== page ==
Two Drugs Equal in Preventing Early Breast Cancer’s Return: Study

Two Drugs Equal For Early Breast Cancer

By Kathleen Doheny

HealthDay Reporter

FRIDAY, Dec. 11, 2015 (HealthDay News) — Postmenopausal women who have an early, noninvasive form of breast cancer had similar recurrence rates of disease whether they took the drug tamoxifen or the aromatase inhibitor anastrozole after surgery, new research shows.

However, the side effects of the two medications differed greatly, said study author Jack Cuzick, director of the Wolfson Institute of Preventive Medicine at Queen Mary University of London, England.

His team looked at nearly 3,000 women, all past menopause, who had hormone-receptor positive ductal carcinoma in situ (DCIS) breast cancer and underwent surgery to excise it. With DCIS, the cells that line the milk ducts have changed but not spread into the surrounding breast tissue.

Half the women were randomly assigned to take 1 milligram (mg) a day of anastrozole (Arimidex), while the other half took 20 mg a day of tamoxifen (Nolvadex). Each group also took a placebo pill to look like the pill they were not assigned to take, so they wouldn’t be biased about side effects.

The aim of the study was to look at breast cancer recurrence, and to see whether it was more likely with one drug than the other.

The researchers said that aromatase inhibitors such as anastrozole have been shown in other studies to be better than tamoxifen in postmenopausal women who have invasive cancers. The less-researched area, Cuzick explained, is DCIS.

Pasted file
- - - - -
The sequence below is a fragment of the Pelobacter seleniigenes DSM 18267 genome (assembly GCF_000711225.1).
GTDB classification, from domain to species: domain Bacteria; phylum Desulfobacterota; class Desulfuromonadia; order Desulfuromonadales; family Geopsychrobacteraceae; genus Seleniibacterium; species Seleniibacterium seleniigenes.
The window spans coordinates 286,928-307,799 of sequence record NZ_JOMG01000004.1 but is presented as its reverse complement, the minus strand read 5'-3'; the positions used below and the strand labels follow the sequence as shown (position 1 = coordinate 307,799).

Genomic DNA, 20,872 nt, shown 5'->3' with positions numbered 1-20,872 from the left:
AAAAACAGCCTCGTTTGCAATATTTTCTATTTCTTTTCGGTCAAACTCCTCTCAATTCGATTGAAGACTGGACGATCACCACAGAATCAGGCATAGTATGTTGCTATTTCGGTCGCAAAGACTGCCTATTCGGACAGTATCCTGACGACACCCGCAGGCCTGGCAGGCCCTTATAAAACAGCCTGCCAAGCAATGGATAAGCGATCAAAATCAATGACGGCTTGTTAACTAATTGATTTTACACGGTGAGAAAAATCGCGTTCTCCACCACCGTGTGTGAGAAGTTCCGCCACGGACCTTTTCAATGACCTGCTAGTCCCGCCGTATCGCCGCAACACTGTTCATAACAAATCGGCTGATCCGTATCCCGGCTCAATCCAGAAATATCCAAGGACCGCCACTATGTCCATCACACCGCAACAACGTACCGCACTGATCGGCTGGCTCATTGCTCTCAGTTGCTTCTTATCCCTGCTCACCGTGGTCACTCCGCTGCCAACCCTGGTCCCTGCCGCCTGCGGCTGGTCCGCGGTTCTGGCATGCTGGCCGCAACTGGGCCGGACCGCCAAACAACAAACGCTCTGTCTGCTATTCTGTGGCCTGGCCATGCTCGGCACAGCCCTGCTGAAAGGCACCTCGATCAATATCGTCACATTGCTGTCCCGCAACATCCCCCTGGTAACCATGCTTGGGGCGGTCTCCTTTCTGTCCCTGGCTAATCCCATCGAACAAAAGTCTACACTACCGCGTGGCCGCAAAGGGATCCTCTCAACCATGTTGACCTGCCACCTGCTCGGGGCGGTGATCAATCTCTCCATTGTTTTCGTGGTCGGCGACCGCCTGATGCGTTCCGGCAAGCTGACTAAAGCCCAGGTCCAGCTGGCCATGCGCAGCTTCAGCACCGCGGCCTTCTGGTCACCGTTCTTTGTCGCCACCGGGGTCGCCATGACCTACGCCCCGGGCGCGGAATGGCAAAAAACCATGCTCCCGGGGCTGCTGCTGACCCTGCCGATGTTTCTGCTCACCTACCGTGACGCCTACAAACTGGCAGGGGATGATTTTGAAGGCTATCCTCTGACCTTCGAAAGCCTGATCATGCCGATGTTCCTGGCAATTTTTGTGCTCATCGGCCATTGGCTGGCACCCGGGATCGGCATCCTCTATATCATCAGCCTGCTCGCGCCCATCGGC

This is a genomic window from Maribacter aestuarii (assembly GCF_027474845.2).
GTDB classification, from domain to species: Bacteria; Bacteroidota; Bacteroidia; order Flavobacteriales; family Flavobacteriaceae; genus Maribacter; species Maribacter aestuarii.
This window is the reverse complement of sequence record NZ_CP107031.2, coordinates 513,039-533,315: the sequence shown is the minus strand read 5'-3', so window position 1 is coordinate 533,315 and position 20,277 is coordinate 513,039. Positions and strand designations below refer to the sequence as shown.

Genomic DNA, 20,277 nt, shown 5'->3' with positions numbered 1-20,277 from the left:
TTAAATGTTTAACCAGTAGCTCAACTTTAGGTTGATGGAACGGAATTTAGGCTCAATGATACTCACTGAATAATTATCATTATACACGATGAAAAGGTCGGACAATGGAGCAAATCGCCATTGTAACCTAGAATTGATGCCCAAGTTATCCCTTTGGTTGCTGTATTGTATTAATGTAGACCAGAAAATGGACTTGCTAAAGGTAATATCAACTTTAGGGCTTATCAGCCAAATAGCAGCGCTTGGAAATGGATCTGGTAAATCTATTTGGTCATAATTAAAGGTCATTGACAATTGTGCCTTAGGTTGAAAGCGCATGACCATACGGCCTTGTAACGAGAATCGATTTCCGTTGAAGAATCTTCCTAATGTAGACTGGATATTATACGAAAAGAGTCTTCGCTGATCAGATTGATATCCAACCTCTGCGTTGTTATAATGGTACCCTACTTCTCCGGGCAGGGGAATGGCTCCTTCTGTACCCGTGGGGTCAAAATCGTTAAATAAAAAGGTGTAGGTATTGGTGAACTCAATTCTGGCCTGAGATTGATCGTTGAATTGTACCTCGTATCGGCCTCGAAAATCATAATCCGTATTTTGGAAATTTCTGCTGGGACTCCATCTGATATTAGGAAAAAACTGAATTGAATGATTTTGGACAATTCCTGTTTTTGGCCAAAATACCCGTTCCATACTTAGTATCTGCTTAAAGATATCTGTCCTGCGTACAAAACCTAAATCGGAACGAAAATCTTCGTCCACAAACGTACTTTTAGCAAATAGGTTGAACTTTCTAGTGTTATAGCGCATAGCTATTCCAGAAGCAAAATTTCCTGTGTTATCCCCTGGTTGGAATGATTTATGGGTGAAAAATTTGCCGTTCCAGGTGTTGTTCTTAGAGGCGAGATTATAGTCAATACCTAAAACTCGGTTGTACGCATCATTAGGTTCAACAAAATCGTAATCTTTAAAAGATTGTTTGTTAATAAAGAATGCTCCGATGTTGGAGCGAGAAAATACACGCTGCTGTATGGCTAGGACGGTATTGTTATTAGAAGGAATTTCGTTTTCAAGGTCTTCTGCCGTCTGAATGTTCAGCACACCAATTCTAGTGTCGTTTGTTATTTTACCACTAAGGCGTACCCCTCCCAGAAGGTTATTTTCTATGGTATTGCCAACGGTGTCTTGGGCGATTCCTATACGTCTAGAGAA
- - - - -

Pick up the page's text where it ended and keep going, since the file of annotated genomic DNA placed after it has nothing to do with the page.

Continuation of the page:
After a follow-up of about seven years, those who took anastrozole had an 11 percent lower breast cancer recurrence rate than those who took tamoxifen, but that difference was not substantial from a statistical point of view, Cuzick said.

“Our results show anastrozole to be slightly better, but it was not significant,” he said. However, the side effect profiles were slightly better with anastrozole, he added.

“Tamoxifen has [potential] blood clot problems, and those don’t occur with anastrozole,” Cuzick said. And while those on anastrozole reported more aches and pains, those on tamoxifen were more likely to have hot flashes.

Tamoxifen blocks estrogen receptors in the breast cells to hamper cancer growth. Anastrozole stops estrogen production in fat tissue, which makes small amounts of hormone.

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